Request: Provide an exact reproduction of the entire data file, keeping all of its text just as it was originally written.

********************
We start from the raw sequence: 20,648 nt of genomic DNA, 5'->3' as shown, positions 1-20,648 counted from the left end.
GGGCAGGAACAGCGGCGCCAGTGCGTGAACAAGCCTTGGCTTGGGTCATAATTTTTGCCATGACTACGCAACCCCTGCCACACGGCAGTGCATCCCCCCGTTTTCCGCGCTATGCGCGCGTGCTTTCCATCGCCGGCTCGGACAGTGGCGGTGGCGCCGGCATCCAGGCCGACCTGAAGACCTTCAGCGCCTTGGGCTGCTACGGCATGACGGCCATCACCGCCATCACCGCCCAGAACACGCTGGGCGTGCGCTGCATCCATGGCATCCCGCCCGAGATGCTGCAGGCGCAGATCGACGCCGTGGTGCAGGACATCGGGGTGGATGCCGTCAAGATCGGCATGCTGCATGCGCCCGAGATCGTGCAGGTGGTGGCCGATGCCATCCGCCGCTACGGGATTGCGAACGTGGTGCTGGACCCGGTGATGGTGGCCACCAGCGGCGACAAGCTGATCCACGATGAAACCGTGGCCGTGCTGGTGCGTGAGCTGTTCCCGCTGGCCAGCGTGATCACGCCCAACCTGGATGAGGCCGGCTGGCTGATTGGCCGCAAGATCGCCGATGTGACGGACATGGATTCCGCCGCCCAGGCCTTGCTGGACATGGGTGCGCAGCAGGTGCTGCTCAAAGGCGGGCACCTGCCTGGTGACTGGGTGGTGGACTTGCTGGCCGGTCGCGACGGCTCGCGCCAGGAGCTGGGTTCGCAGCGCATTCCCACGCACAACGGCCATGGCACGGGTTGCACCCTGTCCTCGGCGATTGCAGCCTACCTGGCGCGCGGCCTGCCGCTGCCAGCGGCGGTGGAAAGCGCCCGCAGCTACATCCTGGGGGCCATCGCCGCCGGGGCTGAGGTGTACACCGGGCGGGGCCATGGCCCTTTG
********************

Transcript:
We start from the raw sequence: 20,648 nt of genomic DNA, 5'->3' as shown, positions 1-20,648 counted from the left end.
GGGCAGGAACAGCGGCGCCAGTGCGTGAACAAGCCTTGGCTTGGGTCATAATTTTTGCCATGACTACGCAACCCCTGCCACACGGCAGTGCATCCCCCCGTTTTCCGCGCTATGCGCGCGTGCTTTCCATCGCCGGCTCGGACAGTGGCGGTGGCGCCGGCATCCAGGCCGACCTGAAGACCTTCAGCGCCTTGGGCTGCTACGGCATGACGGCCATCACCGCCATCACCGCCCAGAACACGCTGGGCGTGCGCTGCATCCATGGCATCCCGCCCGAGATGCTGCAGGCGCAGATCGACGCCGTGGTGCAGGACATCGGGGTGGATGCCGTCAAGATCGGCATGCTGCATGCGCCCGAGATCGTGCAGGTGGTGGCCGATGCCATCCGCCGCTACGGGATTGCGAACGTGGTGCTGGACCCGGTGATGGTGGCCACCAGCGGCGACAAGCTGATCCACGATGAAACCGTGGCCGTGCTGGTGCGTGAGCTGTTCCCGCTGGCCAGCGTGATCACGCCCAACCTGGATGAGGCCGGCTGGCTGATTGGCCGCAAGATCGCCGATGTGACGGACATGGATTCCGCCGCCCAGGCCTTGCTGGACATGGGTGCGCAGCAGGTGCTGCTCAAAGGCGGGCACCTGCCTGGTGACTGGGTGGTGGACTTGCTGGCCGGTCGCGACGGCTCGCGCCAGGAGCTGGGTTCGCAGCGCATTCCCACGCACAACGGCCATGGCACGGGTTGCACCCTGTCCTCGGCGATTGCAGCCTACCTGGCGCGCGGCCTGCCGCTGCCAGCGGCGGTGGAAAGCGCCCGCAGCTACATCCTGGGGGCCATCGCCGCCGGGGCTGAGGTGTACACCGGGCGGGGCCATGGCCCTTTG